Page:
Psychological experimentation is a process aimed to prove that certain types of behavior are predictable under particular situations or treatment conditions. These treatment conditions are manipulated in such a way that the setting created by the experimenters will invoke participants to display behavior towards the independent variable in regularity. This, in turn, will verify the experimenters’ hypotheses regarding the behavior in question. Hence, through experimentation, causal inferences between the independent and dependent variables can be reached.
However, experimentations do not always go as planned. There are times when experimenters overlook various factors that may wrongly or unnecessarily affect the results of the experiment. These factors are known as extraneous variables, variables that are not the main focus of the study yet may produce variations in behavior. When extraneous variables become frequent and change systematically across different conditions of an experiment, results can be confounded. One of the more popularly known consequences of extraneous variables is the Placebo Effect.
Hansen and Myers (2002) explain that this is a type of social extraneous variable wherein participants react to the independent variable according to how they expect the independent variable to affect them (p. 196). Since the behavior of the participants is based on their expected effects, changes that occur may less likely be due to the independent variable. This indeed lowers the internal validity, thereby causing the results of the study to be invalid and inaccurate.
In other circumstances, the experimenters are exactly the ones creating venues for extraneous variables to affect experimentations. Like the Placebo effect’s consequence, Experimenter Effect decreases internal validity in such a way that the extraneous variable causes changes in the dependent variable, not the independent variable of the experiment. This happens when the experimenters behave in a certain manner when dealing with participants (Hansen & Myers, 2002, p. 198).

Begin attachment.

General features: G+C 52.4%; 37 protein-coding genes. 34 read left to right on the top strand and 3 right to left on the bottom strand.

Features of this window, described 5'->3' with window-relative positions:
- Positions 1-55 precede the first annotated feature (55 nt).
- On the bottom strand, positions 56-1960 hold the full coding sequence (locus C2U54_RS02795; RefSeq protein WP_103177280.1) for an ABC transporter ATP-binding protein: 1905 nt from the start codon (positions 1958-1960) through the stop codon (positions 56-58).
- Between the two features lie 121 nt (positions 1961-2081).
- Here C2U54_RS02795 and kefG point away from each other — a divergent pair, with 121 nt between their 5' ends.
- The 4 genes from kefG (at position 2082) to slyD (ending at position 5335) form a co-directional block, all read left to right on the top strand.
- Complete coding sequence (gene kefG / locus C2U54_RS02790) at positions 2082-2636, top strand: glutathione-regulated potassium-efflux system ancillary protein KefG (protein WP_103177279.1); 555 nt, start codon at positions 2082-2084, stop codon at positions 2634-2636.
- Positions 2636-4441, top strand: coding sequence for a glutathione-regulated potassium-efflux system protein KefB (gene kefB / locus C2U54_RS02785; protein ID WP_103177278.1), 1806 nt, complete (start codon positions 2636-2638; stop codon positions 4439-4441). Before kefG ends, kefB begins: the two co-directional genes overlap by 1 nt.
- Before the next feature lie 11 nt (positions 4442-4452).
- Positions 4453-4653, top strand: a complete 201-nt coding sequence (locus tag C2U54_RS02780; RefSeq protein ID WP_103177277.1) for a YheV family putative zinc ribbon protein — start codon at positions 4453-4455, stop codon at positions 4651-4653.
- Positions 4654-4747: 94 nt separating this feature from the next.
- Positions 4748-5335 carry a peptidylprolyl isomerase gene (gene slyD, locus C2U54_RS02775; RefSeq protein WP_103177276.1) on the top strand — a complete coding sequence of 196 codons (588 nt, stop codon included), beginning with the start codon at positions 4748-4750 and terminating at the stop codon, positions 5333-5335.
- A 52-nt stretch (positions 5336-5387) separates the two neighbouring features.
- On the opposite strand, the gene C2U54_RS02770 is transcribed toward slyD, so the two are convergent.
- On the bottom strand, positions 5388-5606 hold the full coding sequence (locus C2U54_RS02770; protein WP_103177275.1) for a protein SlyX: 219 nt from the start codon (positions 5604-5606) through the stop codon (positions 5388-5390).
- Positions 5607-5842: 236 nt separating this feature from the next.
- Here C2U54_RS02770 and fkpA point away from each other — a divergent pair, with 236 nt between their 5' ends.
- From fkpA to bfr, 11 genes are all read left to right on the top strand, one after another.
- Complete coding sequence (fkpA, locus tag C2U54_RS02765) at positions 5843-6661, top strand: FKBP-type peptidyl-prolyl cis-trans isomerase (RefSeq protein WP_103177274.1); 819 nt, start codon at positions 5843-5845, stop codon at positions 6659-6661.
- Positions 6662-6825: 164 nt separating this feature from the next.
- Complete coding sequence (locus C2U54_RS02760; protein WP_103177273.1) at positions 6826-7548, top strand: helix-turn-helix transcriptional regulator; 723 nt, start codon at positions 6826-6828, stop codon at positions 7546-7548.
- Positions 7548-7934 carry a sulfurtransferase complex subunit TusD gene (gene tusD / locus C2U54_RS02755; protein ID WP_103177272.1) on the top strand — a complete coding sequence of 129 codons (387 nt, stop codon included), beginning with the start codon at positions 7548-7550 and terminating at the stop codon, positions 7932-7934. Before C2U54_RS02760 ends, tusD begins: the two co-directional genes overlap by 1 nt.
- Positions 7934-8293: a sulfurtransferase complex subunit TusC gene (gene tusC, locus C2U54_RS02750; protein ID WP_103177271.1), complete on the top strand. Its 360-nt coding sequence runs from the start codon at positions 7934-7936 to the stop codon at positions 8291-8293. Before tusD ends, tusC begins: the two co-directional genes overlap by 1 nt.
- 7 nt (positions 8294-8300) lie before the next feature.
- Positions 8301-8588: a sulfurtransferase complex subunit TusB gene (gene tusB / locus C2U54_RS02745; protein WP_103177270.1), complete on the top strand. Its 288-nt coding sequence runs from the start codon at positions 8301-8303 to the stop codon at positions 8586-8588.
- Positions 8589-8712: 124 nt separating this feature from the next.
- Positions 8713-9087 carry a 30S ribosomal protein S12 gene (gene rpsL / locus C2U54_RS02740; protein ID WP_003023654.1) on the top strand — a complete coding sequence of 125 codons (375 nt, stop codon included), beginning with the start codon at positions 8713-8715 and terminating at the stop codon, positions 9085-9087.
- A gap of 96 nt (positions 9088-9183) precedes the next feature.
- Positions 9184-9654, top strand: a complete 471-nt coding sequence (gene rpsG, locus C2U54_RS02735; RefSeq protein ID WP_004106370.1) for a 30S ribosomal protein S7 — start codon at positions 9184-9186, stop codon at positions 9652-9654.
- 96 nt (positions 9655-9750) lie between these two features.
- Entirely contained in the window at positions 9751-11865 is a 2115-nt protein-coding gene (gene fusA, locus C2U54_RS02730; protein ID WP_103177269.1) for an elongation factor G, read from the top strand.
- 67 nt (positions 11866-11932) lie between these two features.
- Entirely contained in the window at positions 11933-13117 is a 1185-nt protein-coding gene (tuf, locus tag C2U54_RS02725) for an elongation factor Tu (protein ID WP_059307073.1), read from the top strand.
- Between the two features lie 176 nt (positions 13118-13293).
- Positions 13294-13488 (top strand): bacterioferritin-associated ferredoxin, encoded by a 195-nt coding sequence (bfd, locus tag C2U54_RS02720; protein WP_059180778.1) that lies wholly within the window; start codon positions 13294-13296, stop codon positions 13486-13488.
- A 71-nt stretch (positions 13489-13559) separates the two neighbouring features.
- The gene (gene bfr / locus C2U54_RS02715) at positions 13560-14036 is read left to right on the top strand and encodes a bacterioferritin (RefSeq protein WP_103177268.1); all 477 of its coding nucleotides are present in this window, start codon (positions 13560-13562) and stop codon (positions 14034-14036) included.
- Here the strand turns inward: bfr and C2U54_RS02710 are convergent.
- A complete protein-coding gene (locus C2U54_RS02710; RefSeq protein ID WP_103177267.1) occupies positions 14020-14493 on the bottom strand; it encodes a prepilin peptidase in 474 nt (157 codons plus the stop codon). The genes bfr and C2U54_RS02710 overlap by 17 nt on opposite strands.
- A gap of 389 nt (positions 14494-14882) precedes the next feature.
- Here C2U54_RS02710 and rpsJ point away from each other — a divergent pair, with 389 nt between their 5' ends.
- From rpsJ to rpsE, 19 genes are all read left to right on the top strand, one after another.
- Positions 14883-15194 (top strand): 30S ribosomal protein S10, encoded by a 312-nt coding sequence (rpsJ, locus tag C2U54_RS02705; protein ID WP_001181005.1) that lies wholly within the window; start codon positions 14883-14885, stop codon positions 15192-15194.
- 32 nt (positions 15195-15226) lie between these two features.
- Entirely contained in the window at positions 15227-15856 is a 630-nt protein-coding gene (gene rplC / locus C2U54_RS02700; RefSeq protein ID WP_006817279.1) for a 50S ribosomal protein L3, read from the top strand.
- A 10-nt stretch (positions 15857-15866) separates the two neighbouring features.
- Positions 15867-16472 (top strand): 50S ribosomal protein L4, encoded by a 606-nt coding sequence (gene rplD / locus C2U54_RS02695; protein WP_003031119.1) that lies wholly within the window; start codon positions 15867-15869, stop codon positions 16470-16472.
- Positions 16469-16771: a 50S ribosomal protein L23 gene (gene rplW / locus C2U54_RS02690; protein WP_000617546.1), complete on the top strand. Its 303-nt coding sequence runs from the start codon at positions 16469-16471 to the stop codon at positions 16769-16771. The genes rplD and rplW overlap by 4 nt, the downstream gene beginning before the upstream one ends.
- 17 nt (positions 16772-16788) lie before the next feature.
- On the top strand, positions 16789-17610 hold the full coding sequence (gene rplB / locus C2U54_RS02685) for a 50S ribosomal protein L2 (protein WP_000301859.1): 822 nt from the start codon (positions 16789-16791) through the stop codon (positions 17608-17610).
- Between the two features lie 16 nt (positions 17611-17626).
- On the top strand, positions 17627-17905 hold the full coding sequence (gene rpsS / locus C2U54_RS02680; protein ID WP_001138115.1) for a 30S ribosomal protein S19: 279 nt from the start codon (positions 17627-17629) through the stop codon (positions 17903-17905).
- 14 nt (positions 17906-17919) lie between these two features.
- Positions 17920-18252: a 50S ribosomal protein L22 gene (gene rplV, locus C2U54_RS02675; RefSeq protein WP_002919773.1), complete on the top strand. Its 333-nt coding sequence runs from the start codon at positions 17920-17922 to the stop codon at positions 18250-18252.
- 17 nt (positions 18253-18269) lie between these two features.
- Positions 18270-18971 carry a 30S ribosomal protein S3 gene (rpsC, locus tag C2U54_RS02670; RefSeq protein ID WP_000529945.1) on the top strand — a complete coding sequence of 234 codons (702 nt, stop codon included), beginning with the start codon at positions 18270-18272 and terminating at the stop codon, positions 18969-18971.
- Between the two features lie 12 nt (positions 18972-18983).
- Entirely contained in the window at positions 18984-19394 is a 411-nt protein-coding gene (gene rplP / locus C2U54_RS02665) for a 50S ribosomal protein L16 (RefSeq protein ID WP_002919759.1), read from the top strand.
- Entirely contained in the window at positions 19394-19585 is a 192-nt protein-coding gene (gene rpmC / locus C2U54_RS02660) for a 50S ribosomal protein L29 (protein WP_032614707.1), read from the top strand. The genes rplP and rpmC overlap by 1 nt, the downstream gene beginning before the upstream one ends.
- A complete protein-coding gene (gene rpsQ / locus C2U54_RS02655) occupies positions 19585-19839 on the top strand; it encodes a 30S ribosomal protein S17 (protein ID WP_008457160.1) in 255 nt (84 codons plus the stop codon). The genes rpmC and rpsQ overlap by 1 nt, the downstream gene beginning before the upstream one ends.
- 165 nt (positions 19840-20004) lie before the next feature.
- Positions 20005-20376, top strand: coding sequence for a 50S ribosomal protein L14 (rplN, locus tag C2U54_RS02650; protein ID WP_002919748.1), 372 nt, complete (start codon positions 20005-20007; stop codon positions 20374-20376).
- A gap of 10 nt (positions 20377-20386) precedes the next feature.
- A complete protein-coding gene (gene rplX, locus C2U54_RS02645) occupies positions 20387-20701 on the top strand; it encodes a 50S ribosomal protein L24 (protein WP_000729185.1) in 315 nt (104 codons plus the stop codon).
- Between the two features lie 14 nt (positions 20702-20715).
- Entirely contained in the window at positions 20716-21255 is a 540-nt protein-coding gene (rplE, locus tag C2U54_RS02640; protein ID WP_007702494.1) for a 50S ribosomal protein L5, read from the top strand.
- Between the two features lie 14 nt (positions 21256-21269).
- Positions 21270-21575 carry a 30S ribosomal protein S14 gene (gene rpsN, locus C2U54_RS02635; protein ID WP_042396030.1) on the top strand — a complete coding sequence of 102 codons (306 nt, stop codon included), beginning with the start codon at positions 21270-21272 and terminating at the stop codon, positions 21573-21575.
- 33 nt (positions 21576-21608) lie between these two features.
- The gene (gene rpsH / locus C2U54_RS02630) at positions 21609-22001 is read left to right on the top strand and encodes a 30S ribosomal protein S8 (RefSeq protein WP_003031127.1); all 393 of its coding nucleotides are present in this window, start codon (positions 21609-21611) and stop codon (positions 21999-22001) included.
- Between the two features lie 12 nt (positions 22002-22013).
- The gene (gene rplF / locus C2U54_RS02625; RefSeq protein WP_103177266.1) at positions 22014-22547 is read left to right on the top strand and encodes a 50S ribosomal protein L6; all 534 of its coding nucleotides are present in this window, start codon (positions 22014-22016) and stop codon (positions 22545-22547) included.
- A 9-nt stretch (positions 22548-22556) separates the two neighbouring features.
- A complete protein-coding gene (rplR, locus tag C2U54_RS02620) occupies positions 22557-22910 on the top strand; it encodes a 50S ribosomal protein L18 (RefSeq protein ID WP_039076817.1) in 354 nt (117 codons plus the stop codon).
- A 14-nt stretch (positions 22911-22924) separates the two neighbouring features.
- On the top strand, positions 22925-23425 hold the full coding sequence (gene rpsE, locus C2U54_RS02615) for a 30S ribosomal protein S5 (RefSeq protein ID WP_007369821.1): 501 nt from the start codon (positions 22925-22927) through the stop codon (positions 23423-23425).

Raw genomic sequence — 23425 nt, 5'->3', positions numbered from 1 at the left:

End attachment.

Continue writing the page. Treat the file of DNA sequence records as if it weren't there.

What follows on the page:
This may trigger participants to respond in a particular way between or among treatment conditions in order to fulfill the experimenters’ non-verbal cues. Fortunately, this effect may be controlled through a method called Double-blind experiment, say Hansen and Myer. This technique—when combined with consistency of instructions and processes, and objectivity of observations—can prevent the decrease in internal validity for both the experimenters and participants are not aware or are “blinded” with regard to the treatment condition they are handling or partaking, respectively (2002, p. 02).
Since both parties have no idea on the nature of the treatment conditions they are assigned to, no bias or extraneous variables shall therefore arise and results produced shall be correct. For instance, it is deemed that caffeine keeps individuals alert and awake. This may be further tested through an experiment, with a hypothesis which states that caffeine can improve night driving for tired drives.
The independent variable here is the presence or absence of caffeine in the coffee drank by the participants while the dependent variable is their performance in a car-racing video game, specifically their recorded speed after three laps. In order for both the experimenters and the participants to respond without bias, the Double-blind Method can be applied. Given that coffee does ward off drowsiness and stimulate attentiveness, what remains to be critical is the effect of caffeinated or decaffeinated coffee on performance.
Since the participants do not actually know if the coffee they are to drink has caffeine in it or not, they cannot behave based on what they think is expected from them. Likewise, the experimenters shall not be able to give indications or implications regarding the nature of the treatment condition the participants are in since they are also unaware of this. Thus, if the participants performed better subsequent to drinking caffeinated coffee or vice versa, experimenters will be sure that the presence or absence of coffee is responsible for this and not an extraneous variable.